Tournament poker is one of the world’s hottest fads. While poker has been consistently played for over 100 years, the tournament circuit is still a relatively new thing. In 1972, the grand prize at the World Series of Poker (a $10,000 buy-in) was only $80,000. In 2003, Chris Moneymaker took home a cool $2.5 million. The reason for this drastic increase in prize money is the number of players that have entered tournaments. In 1972, only 8 players entered the World Series of Poker, while 839 entered in 2003.

This will come as a big surprise to our readers, but we are NOT big fans of tournament poker. How can we say that?! Well, keep reading.

Television has made tournament poker look glamorous competition where skill prevails. But the truth of the matter is that luck plays a much bigger factor in tournaments than in ring games. Think of it this way: if you start with $2,000 in a regular no-limit game, what’s the chance that you’ll end up with $2 million before the night is over? Zero. But to win a tournament where each player has starting chips valuing $2,000 and 1,000 people enter, you’d need to win $2 million in chips to win the tournament! Not an easy feat to do unless lady luck is truly smiling on you that day.

In short, the reasons we prefer to make money at ring games instead of tournaments are:

  1. You can consistently win at ring games, whereas tournaments are feast or famine.
  2. Luck plays a much smaller role in having a winning session in ring games than it does in tournaments.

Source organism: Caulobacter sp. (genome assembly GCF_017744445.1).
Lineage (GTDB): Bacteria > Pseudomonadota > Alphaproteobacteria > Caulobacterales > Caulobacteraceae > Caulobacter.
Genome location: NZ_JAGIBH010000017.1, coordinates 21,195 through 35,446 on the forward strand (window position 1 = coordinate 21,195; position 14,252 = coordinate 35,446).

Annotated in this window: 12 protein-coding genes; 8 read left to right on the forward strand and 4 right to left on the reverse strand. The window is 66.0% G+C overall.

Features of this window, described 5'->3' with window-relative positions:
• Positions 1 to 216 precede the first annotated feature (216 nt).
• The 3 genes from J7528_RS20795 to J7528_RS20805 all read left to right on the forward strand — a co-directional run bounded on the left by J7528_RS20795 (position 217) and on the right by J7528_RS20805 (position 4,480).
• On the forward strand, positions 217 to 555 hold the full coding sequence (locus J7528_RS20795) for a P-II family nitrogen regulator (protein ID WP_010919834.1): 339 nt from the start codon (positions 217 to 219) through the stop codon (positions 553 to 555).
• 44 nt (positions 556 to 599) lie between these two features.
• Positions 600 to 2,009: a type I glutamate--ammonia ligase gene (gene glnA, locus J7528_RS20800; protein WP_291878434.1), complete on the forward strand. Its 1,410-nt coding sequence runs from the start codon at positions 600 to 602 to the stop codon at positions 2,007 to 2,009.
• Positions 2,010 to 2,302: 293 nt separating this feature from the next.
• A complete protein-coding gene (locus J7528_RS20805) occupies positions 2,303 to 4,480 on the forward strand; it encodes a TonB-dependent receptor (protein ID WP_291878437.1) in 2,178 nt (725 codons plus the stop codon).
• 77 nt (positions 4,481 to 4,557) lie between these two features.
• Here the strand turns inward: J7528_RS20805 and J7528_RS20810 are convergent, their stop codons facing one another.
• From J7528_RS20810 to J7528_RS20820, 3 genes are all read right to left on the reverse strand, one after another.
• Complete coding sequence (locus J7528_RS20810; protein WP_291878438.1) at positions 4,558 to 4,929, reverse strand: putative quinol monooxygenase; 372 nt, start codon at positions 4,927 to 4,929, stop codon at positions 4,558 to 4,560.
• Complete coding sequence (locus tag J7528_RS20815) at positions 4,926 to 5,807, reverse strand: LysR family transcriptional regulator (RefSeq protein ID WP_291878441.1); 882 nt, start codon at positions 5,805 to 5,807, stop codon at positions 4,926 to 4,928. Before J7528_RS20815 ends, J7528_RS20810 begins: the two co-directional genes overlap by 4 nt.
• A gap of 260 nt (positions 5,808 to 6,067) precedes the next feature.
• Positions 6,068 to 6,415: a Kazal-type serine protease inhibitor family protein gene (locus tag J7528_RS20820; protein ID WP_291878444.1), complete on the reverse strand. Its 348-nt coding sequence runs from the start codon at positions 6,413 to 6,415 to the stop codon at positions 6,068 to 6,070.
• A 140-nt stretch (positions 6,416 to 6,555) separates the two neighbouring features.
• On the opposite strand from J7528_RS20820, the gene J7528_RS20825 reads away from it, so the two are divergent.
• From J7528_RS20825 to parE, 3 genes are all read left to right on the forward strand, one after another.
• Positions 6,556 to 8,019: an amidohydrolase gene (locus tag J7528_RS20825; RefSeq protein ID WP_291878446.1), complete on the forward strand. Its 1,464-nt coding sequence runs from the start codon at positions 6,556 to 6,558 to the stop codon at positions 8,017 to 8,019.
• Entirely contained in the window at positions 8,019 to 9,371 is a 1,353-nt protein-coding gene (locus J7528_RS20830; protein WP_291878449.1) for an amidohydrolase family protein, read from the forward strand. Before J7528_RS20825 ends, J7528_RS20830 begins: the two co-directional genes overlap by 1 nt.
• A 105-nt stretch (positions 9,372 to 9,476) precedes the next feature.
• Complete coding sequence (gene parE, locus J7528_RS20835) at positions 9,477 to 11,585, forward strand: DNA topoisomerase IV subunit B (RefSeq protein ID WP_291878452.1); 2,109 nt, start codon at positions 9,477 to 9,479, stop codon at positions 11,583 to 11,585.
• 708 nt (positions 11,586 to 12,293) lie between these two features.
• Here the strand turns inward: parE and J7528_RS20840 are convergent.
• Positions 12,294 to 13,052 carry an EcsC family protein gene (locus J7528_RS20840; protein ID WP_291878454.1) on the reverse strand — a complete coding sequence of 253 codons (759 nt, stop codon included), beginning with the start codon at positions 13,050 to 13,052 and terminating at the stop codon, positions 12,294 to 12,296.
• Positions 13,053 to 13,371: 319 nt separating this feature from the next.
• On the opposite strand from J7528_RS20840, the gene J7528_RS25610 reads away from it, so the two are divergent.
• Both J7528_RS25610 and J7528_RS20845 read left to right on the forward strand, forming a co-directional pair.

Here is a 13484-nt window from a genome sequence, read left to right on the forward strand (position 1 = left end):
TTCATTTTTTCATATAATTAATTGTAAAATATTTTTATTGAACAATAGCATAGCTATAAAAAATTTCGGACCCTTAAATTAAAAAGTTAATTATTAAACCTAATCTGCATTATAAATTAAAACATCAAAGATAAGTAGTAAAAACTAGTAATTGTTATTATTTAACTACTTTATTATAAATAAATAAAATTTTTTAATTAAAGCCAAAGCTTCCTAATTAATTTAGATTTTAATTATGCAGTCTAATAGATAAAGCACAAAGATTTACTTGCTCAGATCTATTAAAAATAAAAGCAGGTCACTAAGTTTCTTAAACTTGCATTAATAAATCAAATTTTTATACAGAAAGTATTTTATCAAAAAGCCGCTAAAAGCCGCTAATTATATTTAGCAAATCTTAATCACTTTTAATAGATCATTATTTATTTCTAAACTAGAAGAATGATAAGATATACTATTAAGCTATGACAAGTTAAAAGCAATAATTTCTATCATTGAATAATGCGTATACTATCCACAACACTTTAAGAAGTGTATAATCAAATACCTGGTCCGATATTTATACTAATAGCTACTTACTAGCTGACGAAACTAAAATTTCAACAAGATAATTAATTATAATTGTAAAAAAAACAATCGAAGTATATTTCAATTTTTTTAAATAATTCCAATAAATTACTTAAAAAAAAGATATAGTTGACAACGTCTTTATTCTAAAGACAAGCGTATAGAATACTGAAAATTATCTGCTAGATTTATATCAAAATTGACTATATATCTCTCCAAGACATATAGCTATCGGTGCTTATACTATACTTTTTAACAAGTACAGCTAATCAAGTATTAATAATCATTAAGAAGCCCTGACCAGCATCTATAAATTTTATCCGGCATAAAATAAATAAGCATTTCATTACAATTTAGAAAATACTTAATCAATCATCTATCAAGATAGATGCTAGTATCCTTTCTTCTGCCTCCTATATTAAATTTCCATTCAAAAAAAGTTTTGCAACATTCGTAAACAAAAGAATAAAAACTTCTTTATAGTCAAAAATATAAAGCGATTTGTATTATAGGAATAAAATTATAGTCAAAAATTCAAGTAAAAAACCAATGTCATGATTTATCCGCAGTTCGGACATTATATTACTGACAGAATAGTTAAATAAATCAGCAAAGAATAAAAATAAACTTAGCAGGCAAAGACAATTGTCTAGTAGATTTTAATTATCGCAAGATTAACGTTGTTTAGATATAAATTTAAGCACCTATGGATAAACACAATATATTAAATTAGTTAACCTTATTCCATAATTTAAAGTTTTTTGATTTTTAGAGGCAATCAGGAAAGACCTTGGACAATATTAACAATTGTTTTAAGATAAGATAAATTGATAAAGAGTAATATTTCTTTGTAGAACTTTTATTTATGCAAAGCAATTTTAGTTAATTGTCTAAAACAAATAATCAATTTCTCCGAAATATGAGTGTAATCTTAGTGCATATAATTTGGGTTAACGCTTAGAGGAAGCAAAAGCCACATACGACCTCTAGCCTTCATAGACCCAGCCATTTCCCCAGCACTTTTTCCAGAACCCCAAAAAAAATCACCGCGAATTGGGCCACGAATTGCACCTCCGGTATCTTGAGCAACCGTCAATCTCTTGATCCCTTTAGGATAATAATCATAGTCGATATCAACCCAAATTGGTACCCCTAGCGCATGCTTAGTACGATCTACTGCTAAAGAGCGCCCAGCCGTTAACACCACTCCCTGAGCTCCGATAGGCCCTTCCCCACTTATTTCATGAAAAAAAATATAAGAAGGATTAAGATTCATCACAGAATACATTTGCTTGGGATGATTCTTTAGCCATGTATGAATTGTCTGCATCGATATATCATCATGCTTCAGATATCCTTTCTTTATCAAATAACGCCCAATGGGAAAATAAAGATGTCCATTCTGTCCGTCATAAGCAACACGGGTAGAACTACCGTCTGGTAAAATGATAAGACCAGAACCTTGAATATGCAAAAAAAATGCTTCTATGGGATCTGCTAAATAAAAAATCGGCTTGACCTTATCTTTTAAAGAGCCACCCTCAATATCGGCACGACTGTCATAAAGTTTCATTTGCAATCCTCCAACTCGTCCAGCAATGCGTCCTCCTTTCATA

3. It’s much easier to tell if you’re a good ring game player than a good tournament player. Since the best tournament player can easily go 10 sessions without winning anything, it’s very difficult to tell if you are doing the right thing.

Nevertheless, we don’t want to suggest that all tournaments are evil. We’re not that biased. We just think that the common perception of tournaments is a bit distorted.

A lot of times, tournaments can still be worthwhile, simply because they’re fun to play and you do have the chance to make some money. But you should realize that winning in tournaments requires not only sound poker strategy, but also some adjustment from regular ring games. The following points are emphasized in tournament poker:

  1. Your chips have a different relative value. In a standard poker game, you should view each dollar as having equal value. That’s not the case in a tournament. When you start off with an initial thousand in chips, that thousand is worth a lot more than the next thousand you make. Since you cannot buy back in, you always need to have chips in order to survive. At the beginning of the tournament, you should be more reticent to go all-in because even if you win you’re not in much better of a position. Later in the tournament, however, you must gamble, or else you risk losing by being blinded away.
  2. Domination plays a much bigger factor. Later in the tournament, the blinds will be so high that most players in contested hands will be all-in, pre-flop. Thus, you want hands that dominate other hands. High pocket pairs are good because they dominate lower pocket pairs, and an ace with a good kicker is a good hand because it dominates many other hands. Many players make the mistake of betting very hard with a low pocket pair such as 5-5. In truth, these low pockets are only good for stealing blinds. If someone calls you, you’re at best a 50-50, while you’re a 4.5:1 underdog if they have a higher pocket pair.